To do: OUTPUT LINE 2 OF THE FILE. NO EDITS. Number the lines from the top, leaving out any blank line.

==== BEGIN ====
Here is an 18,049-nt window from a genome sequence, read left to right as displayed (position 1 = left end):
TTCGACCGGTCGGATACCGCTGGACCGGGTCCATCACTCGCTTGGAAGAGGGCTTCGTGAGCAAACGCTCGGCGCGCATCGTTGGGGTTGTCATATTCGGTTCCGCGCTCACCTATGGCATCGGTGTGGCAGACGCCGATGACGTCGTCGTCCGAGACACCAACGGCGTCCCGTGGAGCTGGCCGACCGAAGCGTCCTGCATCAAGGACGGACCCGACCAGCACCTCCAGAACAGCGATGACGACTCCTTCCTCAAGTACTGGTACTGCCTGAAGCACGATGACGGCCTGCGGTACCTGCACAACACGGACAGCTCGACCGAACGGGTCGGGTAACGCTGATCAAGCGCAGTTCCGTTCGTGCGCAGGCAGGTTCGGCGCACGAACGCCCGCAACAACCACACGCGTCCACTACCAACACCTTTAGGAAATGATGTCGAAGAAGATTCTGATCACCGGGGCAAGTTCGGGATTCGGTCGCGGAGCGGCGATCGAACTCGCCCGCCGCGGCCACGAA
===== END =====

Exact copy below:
TTCGACCGGTCGGATACCGCTGGACCGGGTCCATCACTCGCTTGGAAGAGGGCTTCGTGAGCAAACGCTCGGCGCGCATCGTTGGGGTTGTCATATTCGGTTCCGCGCTCACCTATGGCATCGGTGTGGCAGACGCCGATGACGTCGTCGTCCGAGACACCAACGGCGTCCCGTGGAGCTGGCCGACCGAAGCGTCCTGCATCAAGGACGGACCCGACCAGCACCTCCAGAACAGCGATGACGACTCCTTCCTCAAGTACTGGTACTGCCTGAAGCACGATGACGGCCTGCGGTACCTGCACAACACGGACAGCTCGACCGAACGGGTCGGGTAACGCTGATCAAGCGCAGTTCCGTTCGTGCGCAGGCAGGTTCGGCGCACGAACGCCCGCAACAACCACACGCGTCCACTACCAACACCTTTAGGAAATGATGTCGAAGAAGATTCTGATCACCGGGGCAAGTTCGGGATTCGGTCGCGGAGCGGCGATCGAACTCGCCCGCCGCGGCCACGAA